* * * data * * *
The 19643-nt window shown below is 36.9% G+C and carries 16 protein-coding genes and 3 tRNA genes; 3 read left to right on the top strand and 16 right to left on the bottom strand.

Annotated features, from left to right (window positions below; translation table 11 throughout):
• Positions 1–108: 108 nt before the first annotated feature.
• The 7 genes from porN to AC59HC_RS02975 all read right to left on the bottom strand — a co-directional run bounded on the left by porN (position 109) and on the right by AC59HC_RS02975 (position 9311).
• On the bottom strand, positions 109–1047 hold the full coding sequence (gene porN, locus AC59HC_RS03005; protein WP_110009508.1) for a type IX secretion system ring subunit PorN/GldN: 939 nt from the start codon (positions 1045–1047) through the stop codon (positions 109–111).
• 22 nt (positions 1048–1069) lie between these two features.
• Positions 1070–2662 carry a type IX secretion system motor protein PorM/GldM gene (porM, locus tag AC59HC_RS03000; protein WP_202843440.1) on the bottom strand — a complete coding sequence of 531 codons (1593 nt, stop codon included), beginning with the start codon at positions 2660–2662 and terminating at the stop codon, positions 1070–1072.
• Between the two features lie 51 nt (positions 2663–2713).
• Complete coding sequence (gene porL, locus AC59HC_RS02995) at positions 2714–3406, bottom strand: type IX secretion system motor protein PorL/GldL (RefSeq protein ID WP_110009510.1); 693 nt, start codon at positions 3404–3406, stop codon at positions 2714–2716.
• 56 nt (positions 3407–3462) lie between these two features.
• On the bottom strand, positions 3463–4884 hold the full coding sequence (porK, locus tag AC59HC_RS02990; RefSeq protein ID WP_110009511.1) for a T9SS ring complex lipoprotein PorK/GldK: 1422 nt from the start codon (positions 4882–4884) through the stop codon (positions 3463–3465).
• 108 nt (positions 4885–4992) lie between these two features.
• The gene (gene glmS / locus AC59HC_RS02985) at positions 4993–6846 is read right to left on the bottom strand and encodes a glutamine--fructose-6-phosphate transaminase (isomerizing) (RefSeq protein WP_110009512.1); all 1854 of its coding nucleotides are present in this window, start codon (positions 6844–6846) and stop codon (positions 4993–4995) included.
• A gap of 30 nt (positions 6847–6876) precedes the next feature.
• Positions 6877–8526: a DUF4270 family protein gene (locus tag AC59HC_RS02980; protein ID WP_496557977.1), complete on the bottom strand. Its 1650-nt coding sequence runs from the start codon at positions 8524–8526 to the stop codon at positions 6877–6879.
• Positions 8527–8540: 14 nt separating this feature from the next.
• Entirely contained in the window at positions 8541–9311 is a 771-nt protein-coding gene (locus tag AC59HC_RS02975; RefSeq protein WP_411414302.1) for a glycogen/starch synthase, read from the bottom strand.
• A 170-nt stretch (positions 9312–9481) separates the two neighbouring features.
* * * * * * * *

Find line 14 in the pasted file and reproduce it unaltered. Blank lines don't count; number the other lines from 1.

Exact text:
• A gap of 30 nt (positions 6847–6876) precedes the next feature.